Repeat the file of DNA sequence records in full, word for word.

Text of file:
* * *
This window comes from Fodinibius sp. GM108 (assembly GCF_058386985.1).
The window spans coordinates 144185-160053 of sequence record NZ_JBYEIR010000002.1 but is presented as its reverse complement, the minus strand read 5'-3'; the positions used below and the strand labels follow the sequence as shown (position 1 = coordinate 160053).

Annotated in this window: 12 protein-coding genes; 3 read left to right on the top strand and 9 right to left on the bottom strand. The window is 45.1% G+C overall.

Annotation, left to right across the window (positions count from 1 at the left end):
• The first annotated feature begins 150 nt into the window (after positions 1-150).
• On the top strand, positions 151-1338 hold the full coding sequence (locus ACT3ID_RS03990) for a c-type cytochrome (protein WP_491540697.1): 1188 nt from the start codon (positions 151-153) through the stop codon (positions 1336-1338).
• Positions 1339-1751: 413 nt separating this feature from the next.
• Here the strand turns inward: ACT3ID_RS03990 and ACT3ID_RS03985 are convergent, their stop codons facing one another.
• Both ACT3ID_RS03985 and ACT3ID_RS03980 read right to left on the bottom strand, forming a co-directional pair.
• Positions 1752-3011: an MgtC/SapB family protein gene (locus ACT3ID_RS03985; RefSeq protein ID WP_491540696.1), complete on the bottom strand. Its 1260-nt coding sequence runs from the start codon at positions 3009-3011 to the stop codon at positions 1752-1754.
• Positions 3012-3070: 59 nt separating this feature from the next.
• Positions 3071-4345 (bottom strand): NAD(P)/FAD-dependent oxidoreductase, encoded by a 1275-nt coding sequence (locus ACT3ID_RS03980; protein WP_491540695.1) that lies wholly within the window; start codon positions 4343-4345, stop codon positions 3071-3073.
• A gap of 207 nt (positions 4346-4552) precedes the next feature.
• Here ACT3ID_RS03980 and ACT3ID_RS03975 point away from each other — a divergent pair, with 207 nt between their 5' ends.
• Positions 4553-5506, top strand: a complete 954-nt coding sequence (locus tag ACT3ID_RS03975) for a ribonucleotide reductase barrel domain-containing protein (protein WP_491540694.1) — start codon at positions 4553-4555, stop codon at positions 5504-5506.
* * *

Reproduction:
This window comes from Fodinibius sp. GM108 (assembly GCF_058386985.1).
The window spans coordinates 144185-160053 of sequence record NZ_JBYEIR010000002.1 but is presented as its reverse complement, the minus strand read 5'-3'; the positions used below and the strand labels follow the sequence as shown (position 1 = coordinate 160053).

Annotated in this window: 12 protein-coding genes; 3 read left to right on the top strand and 9 right to left on the bottom strand. The window is 45.1% G+C overall.

Annotation, left to right across the window (positions count from 1 at the left end):
• The first annotated feature begins 150 nt into the window (after positions 1-150).
• On the top strand, positions 151-1338 hold the full coding sequence (locus ACT3ID_RS03990) for a c-type cytochrome (protein WP_491540697.1): 1188 nt from the start codon (positions 151-153) through the stop codon (positions 1336-1338).
• Positions 1339-1751: 413 nt separating this feature from the next.
• Here the strand turns inward: ACT3ID_RS03990 and ACT3ID_RS03985 are convergent, their stop codons facing one another.
• Both ACT3ID_RS03985 and ACT3ID_RS03980 read right to left on the bottom strand, forming a co-directional pair.
• Positions 1752-3011: an MgtC/SapB family protein gene (locus ACT3ID_RS03985; RefSeq protein ID WP_491540696.1), complete on the bottom strand. Its 1260-nt coding sequence runs from the start codon at positions 3009-3011 to the stop codon at positions 1752-1754.
• Positions 3012-3070: 59 nt separating this feature from the next.
• Positions 3071-4345 (bottom strand): NAD(P)/FAD-dependent oxidoreductase, encoded by a 1275-nt coding sequence (locus ACT3ID_RS03980; protein WP_491540695.1) that lies wholly within the window; start codon positions 4343-4345, stop codon positions 3071-3073.
• A gap of 207 nt (positions 4346-4552) precedes the next feature.
• Here ACT3ID_RS03980 and ACT3ID_RS03975 point away from each other — a divergent pair, with 207 nt between their 5' ends.
• Positions 4553-5506, top strand: a complete 954-nt coding sequence (locus tag ACT3ID_RS03975) for a ribonucleotide reductase barrel domain-containing protein (protein WP_491540694.1) — start codon at positions 4553-4555, stop codon at positions 5504-5506.